From the definition of , we know . From the definition of , we know . Then, we have
By , we can obtain . Thus and and . Hence the desired result follows.
The following proposition is proved in [19].
Proposition 5. (1) If all the functions are continuously differentiable, then is continuously differentiable and
where
and
(2) For any and , , and
(3) If all the functions, , are twice continuously differentiable, then is twice continuously differentiable and
where
From Proposition 5, we obtain the following results.
Corollary 6. For any and ,
Proof. According to the definition of , we know that as . From Proposition 5 (1), we know
If , then
If , then . That is
Then, .
If , then .
It now follows from (21) and (17) that (21) holds. The proof is completed.
Next, let be an infinite sequence such that , as , and consider the sequence of approximating problems with defined as in (12).
Theorem 7. The problems epiconverge to the problem .
Proof. Referring to Theorem 3.3.2 in [1], we see that to prove the theorem it is sufficient to show that if is a sequence in converging to a point , then .
Thus, suppose that as . Then,
Now, by Theorem 2, as , and, since by assumption of , as , it follows from (14) that as , which completes our proof.
2. Spline Smoothing Newton Method and Its Convergence
We combine Algorithm 3.1 in [18] with a discretization precision test to produce an algorithm for solving the semiinfinite minimax problems . The Hessian of the smoothing spline function can be modified by adding a multiple of the identity introduced in [20]; that is, where with denoting the minimum eigenvalue of and .
Algorithm 8.
Data. Given , a monotone increasing sequence of sets , , of cardinality , with as , satisfying Assumption 1, and defining the functions , a sequence of monotone decreasing parameters , such that as , , and . Functions : , satisfying , for all , , .
Parameter. Set .
Step 0. Set .
Step 1. Set .
Step 2. Let ; let be the cardinality of , and . Range according to .
If , the cell is .
Else if , for every , we have . Let be the maximum element of ; then the cell is .
Step 3. Compute . If , go to Step 4. Else go to Step 9.
Step 4. Compute according to (27); then compute Cholesky factor such that and the reciprocal condition number of .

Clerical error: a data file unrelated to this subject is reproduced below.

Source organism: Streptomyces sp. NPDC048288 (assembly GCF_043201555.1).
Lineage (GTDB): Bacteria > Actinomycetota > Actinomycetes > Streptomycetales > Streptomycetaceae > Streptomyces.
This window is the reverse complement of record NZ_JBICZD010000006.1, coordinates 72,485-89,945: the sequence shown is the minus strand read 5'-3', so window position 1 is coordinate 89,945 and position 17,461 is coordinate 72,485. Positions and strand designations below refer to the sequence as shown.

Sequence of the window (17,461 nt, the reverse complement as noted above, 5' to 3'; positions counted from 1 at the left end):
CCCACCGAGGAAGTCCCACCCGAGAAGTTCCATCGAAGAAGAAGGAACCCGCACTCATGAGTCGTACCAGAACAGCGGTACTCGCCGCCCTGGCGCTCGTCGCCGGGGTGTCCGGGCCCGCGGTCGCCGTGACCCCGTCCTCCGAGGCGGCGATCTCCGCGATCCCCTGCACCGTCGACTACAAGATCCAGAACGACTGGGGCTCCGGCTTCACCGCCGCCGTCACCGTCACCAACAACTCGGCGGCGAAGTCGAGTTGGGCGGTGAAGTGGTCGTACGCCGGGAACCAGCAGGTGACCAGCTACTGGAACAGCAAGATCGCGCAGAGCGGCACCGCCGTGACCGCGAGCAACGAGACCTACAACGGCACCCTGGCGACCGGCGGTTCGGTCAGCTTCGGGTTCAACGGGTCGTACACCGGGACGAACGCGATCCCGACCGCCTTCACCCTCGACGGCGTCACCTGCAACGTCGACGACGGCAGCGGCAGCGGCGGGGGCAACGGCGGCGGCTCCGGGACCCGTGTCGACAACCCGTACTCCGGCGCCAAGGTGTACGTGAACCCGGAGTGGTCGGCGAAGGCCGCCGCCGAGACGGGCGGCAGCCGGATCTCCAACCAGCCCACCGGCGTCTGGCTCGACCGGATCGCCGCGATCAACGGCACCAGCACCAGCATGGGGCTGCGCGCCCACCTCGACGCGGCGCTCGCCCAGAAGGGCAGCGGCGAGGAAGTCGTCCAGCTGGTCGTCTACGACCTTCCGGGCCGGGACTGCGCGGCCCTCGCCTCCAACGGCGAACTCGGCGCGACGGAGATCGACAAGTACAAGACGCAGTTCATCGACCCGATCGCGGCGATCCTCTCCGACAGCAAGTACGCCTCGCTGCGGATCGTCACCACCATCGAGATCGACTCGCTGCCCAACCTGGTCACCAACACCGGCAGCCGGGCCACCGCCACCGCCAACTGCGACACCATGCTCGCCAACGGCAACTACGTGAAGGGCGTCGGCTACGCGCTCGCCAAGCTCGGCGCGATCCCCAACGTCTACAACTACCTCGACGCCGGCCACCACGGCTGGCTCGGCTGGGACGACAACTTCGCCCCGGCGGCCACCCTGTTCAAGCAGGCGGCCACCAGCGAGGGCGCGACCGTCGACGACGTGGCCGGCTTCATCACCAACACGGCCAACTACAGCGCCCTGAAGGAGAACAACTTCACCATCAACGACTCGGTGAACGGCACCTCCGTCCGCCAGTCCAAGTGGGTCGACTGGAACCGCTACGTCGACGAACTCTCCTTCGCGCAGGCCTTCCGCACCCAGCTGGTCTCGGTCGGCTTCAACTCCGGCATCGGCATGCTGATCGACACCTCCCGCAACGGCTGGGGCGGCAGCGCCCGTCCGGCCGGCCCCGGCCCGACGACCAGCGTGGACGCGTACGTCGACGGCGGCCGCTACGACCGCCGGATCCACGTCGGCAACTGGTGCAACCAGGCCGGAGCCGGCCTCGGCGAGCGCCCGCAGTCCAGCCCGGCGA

If and , go to Step 5.
Else if and the largest eigenvalue of satisfies , go to Step 5.
Else go to Step 6.
Step 5. Compute the search direction go to Step 7.
Step 6. Compute the search direction
Step 7. Compute the step length , where is the smallest integer satisfying
Step 8. Set , . Go to Step 2.
Step 9. If , compute such that go to Step 10.
Else set , , and ; go to Step 2.
Step 10. If , set , , and ; go to Step 2. Else set , , , and ; go to Step 2.
Step 11. If where the are defined by (17), set , , replace by , by , and go to Step 1.
Else go to Step 1.
Theorem 9. Suppose that is a sequence constructed by Algorithm 8. Then, any accumulation point of this sequence satisfies .
Proof. First note that it follows from Corollary 6 that condition (32) will be eventually satisfied, since Algorithm 8 keeps abating . Next, note that Since by construction and on any infinite subsequence that converges to , the desired result follows.
3. Numerical Experiment
We have implemented Algorithm 8 using Matlab. In order to show the efficiency of the algorithm, we also have implemented algorithm in [16] (denote PWY) using similar procedures. Algorithm PWY was proposed by Polak et al. in [16], which has been introduced in Section 1.
The test results were obtained by running Matlab R2011a on a desktop with Windows XP Professional operation system, Intel(R) Core (TM) i3370 2.40 GHz processor, and 2.92 GB of memory.
In Algorithm 8, parameters are chosen as follows: , , , , , , , , , , , and . In the PWY algorithm, parameters are chosen as follows: , . The results are listed in Tables 1, 2, 3, 4, and 5. denotes the final approximate solution point and is the value of the objective function of discretized problems at . is the maximum number of discrete points. Time is the CPU time in seconds.





Example 1 (see [21]). Let
Example 2 (see [21]). Let
Example 3. Let
Example 4. Let
Example 5. Let
4. Conclusion
We have developed a spline smoothing Newton method for the solution of semiinfinite minimax problems using smooth cubic spline and discretization strategy. At each iteration, only few components in the max function are computed; hence, the computation cost is greatly reduced. For semiinfinite minimax problems with complicated component functions, numerical tests show that the new method is very efficient.
Conflict of Interests
The authors declare that there is no conflict of interests regarding the publication of this paper.
Acknowledgments
This work was supported by the National Natural Science Foundation of China (11171051, 91230103) and the Fundamental Research Funds for the Central Universities (DC13010214) and the General Project of the Education Department of Liaoning Province (0908330006).
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Copyright
Copyright © 2014 Li Dong et al. This is an open access article distributed under the Creative Commons Attribution License, which permits unrestricted use, distribution, and reproduction in any medium, provided the original work is properly cited.